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January 3, 2014

So what is the role of commodity programs? Can they even be justified?

No matter what our area of daily activity, it is natural and even necessary that we myopically focus on the problems and issues of the day. But it is also important to step back once in a while to consider how the situations of today fits into a longer-term context.

Along that line, we are in the midst of a series of columns that goes beyond the agricultural issues and policy motivations of today, this month, this year or even the five years of a farm bill. Part of the reason for doing this is to remind us that—as natural as it is to think that they originated in the 1930s—agricultural policies have been part of this country before this country was declared a separate country.

As mentioned in an earlier column, for most of the history of the US the agricultural policies were developmental in nature (e.g. early land distribution; publicly-funded education, research, and extension; publicly-funded expansion of our transportation systems; publically funded credit institutions; etc., etc.). While these polices were generally aimed at agricultural inputs by increasing their supply, lowering their cost and/or increasing their quality, they ensured that consumers had plenty to eat.

Also, consumers have seen food take a smaller and smaller bite out of their paychecks over time. The lower food prices than would have been possible without those developmental policies explains part of the reduction in food expenditures as percent of income. Of course the fact that growth in per capital incomes in a developed country such as the US exceeds the growth in the need to buy additional food played a large role. But an important point is that, while farmers have generally been the target of these developmental policies, the major beneficiaries have been consumers.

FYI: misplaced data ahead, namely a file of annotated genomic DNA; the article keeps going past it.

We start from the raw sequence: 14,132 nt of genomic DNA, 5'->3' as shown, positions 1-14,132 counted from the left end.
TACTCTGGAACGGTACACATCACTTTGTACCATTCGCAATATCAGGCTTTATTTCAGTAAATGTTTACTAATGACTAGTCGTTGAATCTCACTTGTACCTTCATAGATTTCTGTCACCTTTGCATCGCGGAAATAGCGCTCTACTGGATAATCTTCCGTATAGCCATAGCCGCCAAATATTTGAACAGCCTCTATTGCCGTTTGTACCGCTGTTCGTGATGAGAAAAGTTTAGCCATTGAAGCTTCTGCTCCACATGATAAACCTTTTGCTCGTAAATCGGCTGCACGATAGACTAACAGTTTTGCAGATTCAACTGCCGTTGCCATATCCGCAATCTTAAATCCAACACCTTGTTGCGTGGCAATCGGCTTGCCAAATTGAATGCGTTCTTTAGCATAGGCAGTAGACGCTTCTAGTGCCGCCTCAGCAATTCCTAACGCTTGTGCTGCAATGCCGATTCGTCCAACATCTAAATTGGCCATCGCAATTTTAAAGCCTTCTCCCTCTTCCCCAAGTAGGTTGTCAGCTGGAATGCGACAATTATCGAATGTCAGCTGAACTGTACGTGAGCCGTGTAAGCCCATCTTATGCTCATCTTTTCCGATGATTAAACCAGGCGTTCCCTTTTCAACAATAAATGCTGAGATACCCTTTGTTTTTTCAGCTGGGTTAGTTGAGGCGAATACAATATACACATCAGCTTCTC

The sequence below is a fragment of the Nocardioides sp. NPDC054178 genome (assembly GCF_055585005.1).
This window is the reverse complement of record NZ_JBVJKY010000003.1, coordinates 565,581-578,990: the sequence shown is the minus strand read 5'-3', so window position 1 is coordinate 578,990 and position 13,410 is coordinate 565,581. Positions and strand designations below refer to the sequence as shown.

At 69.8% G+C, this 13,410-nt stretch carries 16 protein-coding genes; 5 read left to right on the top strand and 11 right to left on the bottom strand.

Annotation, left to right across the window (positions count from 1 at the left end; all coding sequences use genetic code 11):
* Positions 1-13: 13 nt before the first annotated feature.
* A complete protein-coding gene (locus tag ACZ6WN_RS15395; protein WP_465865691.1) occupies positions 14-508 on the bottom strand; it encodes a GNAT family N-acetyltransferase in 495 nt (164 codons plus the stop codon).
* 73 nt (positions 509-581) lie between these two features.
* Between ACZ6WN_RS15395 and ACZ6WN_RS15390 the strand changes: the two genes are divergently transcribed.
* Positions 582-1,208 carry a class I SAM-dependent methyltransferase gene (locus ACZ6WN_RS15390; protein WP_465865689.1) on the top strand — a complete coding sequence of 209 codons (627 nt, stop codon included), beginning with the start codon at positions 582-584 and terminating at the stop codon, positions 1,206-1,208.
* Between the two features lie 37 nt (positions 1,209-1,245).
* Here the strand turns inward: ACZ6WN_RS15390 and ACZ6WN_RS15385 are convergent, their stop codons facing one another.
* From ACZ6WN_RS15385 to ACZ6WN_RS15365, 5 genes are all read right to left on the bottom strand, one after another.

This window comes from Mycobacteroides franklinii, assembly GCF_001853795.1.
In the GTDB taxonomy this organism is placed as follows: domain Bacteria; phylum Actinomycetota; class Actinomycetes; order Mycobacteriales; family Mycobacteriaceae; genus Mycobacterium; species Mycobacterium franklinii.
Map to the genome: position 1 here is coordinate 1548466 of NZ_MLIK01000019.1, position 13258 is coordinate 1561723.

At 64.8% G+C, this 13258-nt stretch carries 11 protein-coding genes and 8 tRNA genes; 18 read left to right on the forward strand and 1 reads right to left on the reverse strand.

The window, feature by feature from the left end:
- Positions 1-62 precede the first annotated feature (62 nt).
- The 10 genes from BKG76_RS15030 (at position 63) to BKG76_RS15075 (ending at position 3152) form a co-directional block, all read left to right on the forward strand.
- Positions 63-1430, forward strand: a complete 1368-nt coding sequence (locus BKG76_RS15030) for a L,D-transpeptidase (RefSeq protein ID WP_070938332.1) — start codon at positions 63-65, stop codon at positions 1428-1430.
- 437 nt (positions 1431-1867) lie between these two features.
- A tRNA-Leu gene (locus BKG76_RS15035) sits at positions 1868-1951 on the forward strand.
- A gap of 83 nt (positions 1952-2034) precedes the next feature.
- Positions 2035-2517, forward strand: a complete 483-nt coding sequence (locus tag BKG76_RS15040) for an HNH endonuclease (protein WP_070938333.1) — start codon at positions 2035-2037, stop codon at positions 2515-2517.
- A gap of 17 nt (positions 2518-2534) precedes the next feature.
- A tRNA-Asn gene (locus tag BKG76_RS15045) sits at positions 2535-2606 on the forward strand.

Let us take a closer look at the economics behind the “farm bills” that began in the 1930s. As we have noted, one of the consequences of the myriad of developmental policies that we have put in place over the course of the last 400 years has been to typically increase the supply of agricultural products faster than demand with the result that the cost per unit of production has decreased dramatically, relative to the rest of the economy.

So when people argue that our farm policies should not interfere in the marketplace, the implication is that its only current policies that have intervened in agricultural markets. But of course that is not true. Developmental policies have long-shifted, and continue to shift, the agricultural supply curve to the right, thus intervening massively in agricultural markets. Viewed in longer-term context, commodity policies provide a means to compensate farmers for the consequences of public agricultural development policies that benefit consumers. But that gets us ahead of ourselves. Consider the following.

An Italian economist, Vilfredo Pareto (1848-1923) posited that from a utilitarian perspective, a public policy ought to be adopted only if it makes at least one person better off while making no one worse off. Developmental policy does not pass that test. For while it makes the large number of consumers much better off—we have had crop failures in the US but we have never had a famine—farmers have often seen the prices they receive fall well below their cost of production for repeated and extended periods of time.

Later economists have modified Pareto’s principle to say that a public policy ought to be adopted if only it makes at least one person better off and the winner(s) can compensate the losers and all still be better off.